It pays to be from Defense Secretary Jim Mattis' home state, at least that seems to be at least one of the lessons for a student from Washington's Mercer Island High School.

In May, the world saw Mattis' private cellphone number in a Washington Post photo that inadvertently showed President Trump's bodyguard carrying a stack of papers with the number clearly visible on a sticky note. Eagle-eyed sophomore Teddy Fischer saw the photo and called the number, according to BuzzFeed News. He didn't leave a message, but decided to text Mattis instead:

The text mentioning Fischer was from a high school in Washington state worked. Mattis grew up in Richland, Washington, and is a Central Washington University graduate. After some back and forth to schedule a time to conduct an interview, the two eventually connected on Memorial Day. The interview — originally set for 15 minutes or so, but ran about 45 minutes — was heavy on foreign policy and national politics.

During the interview, Fischer asked the obvious question about why would Mattis call him back out of all of the media requests he must get. Mattis' reply: "You left a message there and I was going through listening to the messages and deleting them. But you’re from Washington state. I grew up in Washington state on the other side of the mountains there on the Columbia River. I just thought I’d give you a call."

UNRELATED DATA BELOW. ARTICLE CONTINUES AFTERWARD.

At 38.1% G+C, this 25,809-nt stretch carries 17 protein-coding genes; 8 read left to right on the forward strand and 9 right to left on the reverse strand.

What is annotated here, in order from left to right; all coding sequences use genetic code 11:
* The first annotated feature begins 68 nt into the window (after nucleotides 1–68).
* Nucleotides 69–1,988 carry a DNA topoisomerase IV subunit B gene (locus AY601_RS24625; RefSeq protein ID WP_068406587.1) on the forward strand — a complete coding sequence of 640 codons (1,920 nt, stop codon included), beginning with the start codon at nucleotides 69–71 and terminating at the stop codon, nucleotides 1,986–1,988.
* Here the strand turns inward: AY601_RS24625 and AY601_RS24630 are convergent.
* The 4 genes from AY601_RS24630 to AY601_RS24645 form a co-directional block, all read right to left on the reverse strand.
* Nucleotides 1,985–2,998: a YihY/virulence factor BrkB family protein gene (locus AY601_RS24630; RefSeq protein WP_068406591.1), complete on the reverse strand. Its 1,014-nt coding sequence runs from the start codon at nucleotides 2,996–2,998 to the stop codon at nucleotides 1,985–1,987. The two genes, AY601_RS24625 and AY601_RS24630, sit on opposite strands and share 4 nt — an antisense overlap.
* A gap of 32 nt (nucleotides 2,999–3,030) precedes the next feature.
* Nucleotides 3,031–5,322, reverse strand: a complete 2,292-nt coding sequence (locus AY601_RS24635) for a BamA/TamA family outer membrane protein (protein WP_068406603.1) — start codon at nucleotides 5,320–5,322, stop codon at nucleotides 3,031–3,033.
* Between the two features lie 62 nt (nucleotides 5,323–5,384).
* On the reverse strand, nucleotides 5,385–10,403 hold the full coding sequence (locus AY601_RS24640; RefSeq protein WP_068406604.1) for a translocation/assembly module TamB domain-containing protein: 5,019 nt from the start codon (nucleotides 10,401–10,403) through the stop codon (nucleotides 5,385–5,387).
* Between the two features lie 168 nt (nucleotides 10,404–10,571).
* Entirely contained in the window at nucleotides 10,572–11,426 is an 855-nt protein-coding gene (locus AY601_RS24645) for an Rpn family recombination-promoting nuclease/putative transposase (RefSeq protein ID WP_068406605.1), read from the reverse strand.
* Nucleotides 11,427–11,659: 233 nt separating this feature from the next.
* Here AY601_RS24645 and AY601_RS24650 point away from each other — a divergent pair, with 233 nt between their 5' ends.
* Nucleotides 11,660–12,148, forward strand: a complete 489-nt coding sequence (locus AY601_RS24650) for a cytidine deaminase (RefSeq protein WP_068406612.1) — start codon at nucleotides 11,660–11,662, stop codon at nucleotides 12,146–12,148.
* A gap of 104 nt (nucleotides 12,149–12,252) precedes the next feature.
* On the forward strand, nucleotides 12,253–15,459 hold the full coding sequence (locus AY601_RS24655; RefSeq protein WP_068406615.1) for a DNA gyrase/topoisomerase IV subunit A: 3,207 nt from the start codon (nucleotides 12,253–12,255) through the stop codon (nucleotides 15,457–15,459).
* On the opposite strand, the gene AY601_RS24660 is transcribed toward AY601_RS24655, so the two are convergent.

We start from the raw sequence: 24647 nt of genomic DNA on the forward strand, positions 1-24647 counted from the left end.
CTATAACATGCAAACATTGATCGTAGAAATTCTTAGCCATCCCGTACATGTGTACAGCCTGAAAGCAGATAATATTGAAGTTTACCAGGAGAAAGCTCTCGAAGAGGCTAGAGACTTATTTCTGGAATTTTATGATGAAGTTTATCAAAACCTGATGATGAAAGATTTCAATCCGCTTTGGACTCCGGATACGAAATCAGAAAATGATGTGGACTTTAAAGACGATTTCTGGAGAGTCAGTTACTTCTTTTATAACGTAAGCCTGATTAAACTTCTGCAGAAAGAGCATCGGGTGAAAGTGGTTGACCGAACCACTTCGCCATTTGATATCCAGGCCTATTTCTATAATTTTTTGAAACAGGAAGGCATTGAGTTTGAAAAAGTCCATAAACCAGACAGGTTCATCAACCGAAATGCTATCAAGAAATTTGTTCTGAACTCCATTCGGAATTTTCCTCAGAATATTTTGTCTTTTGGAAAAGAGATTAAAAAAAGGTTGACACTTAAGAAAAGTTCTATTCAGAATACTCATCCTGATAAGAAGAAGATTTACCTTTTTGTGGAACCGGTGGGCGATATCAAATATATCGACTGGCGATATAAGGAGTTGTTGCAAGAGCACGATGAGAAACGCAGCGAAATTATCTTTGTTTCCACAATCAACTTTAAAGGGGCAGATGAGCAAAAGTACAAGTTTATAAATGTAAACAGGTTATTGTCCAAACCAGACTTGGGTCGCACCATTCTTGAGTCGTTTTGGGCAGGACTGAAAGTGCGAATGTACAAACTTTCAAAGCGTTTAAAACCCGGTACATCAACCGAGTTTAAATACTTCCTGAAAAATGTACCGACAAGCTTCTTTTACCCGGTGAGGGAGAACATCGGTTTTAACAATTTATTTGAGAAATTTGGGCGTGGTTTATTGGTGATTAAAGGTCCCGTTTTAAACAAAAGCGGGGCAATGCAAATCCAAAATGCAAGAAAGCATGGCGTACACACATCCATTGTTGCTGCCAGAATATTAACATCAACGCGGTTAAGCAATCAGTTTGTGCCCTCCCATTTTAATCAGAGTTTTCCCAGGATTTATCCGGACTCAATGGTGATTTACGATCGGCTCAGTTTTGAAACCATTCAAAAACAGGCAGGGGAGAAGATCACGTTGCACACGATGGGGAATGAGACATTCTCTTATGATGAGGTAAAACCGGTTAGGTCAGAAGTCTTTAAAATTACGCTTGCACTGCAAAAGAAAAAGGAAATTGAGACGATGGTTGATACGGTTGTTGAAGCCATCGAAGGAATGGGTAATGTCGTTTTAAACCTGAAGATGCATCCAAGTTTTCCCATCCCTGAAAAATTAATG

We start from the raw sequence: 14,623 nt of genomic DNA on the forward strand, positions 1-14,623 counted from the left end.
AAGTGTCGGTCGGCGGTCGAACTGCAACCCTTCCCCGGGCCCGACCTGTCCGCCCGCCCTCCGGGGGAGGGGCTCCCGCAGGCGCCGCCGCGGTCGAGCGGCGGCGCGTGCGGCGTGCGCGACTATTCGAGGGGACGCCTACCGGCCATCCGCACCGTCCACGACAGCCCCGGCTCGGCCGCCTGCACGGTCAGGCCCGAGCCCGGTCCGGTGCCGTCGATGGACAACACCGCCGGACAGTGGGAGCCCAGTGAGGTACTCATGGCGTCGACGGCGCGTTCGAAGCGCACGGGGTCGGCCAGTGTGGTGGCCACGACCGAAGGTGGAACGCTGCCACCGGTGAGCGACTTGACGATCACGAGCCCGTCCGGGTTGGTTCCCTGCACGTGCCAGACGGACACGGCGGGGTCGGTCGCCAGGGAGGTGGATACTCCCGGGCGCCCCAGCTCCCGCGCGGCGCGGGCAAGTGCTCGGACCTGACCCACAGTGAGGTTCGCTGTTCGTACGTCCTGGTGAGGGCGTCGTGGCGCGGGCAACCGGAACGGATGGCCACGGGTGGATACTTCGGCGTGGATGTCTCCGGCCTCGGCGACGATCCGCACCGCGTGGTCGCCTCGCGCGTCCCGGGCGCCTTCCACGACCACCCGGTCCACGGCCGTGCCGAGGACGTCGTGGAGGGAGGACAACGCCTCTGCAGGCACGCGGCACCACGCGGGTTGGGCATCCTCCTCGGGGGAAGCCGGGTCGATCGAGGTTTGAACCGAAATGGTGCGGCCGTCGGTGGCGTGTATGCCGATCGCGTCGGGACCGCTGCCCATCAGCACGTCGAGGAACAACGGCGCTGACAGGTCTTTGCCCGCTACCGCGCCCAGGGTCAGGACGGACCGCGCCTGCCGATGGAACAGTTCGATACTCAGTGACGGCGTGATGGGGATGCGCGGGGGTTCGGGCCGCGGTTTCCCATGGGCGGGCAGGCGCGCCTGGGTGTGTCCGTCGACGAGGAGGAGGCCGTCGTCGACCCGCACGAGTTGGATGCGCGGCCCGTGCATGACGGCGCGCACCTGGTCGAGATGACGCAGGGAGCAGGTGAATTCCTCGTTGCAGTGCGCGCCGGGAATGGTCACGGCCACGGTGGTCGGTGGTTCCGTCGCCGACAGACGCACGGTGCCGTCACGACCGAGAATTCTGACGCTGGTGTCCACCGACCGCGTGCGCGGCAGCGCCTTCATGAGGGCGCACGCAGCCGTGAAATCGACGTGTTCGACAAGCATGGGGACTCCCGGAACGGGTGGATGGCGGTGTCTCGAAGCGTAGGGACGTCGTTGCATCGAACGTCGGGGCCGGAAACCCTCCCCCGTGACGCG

Fischer's story about how he landed an interview with the normally press-shy retired 4-star Marine Corps general — who is affectionately known in military circles as "Mad Dog Mattis," "the Warrior Monk," and "Chaos"  — garnered the attention of national outlets like the Washington Postand NPR, and the Seattle-area media like King 5 Newsand the Seattle Times.

While the story got plenty of play from journos and foreign-policy types, Fischer, who will be a junior in the fall, and Jane Gormley, his classmate and editor at the Islander, got a firsthand lesson in modern journalism: a video of their fellow students lip-syncing to songs has more Facebook likes than the Mattis piece, as they explained in this NPR interview:

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Stephen Weigand is digital content editor at Sightline Media Group.

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